If you are a yoga teacher, or have been in a yoga class at any time in the last decade, you well know the sound of a metal water bottle crashing triumphantly to the floor, the sacrificial divas of lost balance and forgotten edges.

About three months ago, after Savasana, I started saying, “Be careful of what’s over there, but roll over to your right side.”

I figured it was worth a shot to remind people, not of where the edge actually is, but to consider where it might be.

The day before Archduke Franz Ferdinand was assassinated, Henriette Caillaux, the French Prime Minister’s wife, was acquitted of murder four months after she shot and killed the editor of Le Figaro newspaper, Gaston Calmette. Her exoneration was donned as an explicable crime of passion, an act of sacrifice on behalf of her husband’s honor, and of course, due to her condition as a woman, emotional instability.

The story dominated French news and shared front page space in the newspapers with the Archduke’s demise, of which set in motion all the wheels that turned toward global panic and outright war.

When World War 1 began, the French populace had been distracted for months with the sensationalism of the Caillaux drama.

We are not new to distraction or media sensations. We, as humans, are easily excitable even when we think we’re focused on the most incredible, indelible, and important story at hand.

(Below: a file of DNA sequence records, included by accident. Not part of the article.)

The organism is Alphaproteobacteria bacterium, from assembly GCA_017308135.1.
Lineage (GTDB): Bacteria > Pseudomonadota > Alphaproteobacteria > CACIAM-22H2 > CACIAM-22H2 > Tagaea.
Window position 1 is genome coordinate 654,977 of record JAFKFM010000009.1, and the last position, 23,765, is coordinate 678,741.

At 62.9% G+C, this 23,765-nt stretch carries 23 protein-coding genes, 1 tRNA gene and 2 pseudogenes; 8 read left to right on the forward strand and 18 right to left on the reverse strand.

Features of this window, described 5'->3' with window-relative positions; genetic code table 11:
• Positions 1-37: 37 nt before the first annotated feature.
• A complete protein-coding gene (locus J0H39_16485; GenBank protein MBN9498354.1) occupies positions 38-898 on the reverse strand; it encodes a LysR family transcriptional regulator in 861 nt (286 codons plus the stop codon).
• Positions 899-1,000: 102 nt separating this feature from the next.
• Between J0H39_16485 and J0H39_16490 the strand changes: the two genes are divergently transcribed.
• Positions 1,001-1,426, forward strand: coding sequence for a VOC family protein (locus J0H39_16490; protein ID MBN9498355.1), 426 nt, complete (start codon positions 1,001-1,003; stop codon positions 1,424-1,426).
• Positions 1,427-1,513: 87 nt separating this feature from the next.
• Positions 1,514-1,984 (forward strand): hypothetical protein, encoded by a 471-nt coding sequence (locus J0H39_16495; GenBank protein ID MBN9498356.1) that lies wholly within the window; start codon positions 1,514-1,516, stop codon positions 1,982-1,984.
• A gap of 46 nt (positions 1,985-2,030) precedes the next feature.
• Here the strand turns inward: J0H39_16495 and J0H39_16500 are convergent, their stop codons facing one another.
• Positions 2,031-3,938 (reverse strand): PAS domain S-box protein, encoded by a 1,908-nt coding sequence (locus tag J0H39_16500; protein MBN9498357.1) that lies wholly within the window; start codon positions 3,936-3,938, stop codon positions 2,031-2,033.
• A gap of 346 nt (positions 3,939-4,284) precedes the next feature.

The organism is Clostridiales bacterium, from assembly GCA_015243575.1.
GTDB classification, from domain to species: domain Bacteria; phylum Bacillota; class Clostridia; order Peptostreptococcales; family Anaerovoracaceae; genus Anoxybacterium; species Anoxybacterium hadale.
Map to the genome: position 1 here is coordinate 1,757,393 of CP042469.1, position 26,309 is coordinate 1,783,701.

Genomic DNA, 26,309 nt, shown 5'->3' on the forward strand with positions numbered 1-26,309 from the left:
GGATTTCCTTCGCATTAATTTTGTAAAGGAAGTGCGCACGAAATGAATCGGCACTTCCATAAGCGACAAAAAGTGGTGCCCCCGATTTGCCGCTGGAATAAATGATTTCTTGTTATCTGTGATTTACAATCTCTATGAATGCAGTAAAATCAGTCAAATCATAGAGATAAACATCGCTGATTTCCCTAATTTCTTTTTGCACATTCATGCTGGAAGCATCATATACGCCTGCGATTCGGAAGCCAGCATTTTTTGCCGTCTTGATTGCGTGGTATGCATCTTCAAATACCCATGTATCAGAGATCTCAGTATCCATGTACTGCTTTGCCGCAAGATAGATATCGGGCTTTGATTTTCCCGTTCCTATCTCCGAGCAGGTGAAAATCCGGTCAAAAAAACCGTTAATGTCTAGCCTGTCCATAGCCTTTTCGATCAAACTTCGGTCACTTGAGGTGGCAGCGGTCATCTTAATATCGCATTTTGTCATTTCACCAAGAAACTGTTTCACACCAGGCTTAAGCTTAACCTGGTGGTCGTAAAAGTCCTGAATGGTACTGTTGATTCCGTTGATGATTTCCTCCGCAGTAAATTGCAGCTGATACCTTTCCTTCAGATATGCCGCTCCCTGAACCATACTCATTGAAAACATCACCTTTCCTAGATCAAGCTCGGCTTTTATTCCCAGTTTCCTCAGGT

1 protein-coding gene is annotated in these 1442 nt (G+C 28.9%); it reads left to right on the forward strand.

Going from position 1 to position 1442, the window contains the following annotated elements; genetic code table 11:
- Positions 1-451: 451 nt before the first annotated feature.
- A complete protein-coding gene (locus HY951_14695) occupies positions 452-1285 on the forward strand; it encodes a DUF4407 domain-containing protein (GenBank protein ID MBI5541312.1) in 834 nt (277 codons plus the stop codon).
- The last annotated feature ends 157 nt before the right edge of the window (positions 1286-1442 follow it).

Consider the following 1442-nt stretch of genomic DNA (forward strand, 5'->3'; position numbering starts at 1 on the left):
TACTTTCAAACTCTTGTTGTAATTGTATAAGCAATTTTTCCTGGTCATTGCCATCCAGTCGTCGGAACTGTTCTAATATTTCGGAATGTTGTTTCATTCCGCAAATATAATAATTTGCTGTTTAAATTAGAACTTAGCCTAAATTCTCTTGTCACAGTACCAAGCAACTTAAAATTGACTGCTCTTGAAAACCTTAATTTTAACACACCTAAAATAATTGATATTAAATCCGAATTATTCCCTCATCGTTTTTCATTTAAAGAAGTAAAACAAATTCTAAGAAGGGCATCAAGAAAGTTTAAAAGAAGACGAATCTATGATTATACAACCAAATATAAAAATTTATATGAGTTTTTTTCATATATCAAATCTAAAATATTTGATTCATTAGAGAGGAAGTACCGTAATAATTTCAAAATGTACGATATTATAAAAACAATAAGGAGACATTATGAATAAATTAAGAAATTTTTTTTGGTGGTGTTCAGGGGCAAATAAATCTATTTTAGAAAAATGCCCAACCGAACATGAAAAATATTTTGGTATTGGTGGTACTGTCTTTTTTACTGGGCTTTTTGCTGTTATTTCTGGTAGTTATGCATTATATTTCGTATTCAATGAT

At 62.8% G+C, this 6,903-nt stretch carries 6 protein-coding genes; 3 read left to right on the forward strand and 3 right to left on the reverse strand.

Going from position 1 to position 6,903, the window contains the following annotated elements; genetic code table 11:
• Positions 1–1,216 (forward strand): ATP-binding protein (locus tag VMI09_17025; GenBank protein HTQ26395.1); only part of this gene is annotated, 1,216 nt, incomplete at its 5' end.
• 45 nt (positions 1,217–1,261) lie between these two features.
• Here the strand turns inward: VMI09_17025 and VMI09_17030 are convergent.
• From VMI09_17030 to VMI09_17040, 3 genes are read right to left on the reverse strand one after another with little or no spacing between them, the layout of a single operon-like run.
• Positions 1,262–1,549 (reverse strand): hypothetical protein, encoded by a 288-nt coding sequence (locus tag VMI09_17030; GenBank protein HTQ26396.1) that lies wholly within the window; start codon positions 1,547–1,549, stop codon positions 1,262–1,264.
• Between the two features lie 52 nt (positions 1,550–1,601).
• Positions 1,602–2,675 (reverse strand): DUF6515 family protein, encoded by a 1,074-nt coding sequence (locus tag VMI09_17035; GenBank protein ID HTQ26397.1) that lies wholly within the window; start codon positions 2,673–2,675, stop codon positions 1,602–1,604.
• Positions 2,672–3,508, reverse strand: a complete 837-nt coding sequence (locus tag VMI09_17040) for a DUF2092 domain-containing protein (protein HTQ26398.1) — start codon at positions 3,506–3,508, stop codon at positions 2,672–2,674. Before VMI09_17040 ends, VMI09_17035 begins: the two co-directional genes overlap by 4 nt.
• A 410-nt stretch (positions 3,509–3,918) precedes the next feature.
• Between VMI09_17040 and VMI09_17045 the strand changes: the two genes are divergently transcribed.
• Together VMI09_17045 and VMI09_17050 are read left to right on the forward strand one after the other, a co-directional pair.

I read about the precedence of the Caillaux story in reading a narrative nonfiction book on the life of Claude Monet, who himself was wrapped up in the drama and did not see the outset of war as a realistic possibility. A man of means, when the war did break out, he was mainly concerned with rations of meat, alcohol, and gasoline in order to fund his lifestyle of breakfast wine and canvas-buying jaunts.

Of its own accord, the Caillaux trial is fascinating and strangely relevant. Only when it is placed in the context of history does it sound more like trivial, dangerous, self-serving news coverage than a comment on the legacy of patriarchy.

Which begs the question - where are we distracted now?

Even if we are not careening toward outright disaster, which seems highly suspect if not generously optimistic, what of all the optional disasters is it exactly that we will crash into, head-first and with all the warnings we’ve read about, only below the fold?

It’s been three months, and zero water bottles have crashed to the floor. I know it sounds dramatic, but I teach an average of 18 classes a week, so it is, actually, dramatic. All anyone needed was a gentle reminder. Nothing scandalous, nothing calling for too much attention, and certainly any bottle casualty is an accident. Just a quick nod toward where one might be in space at a given time. It seems like we might need this more than we know.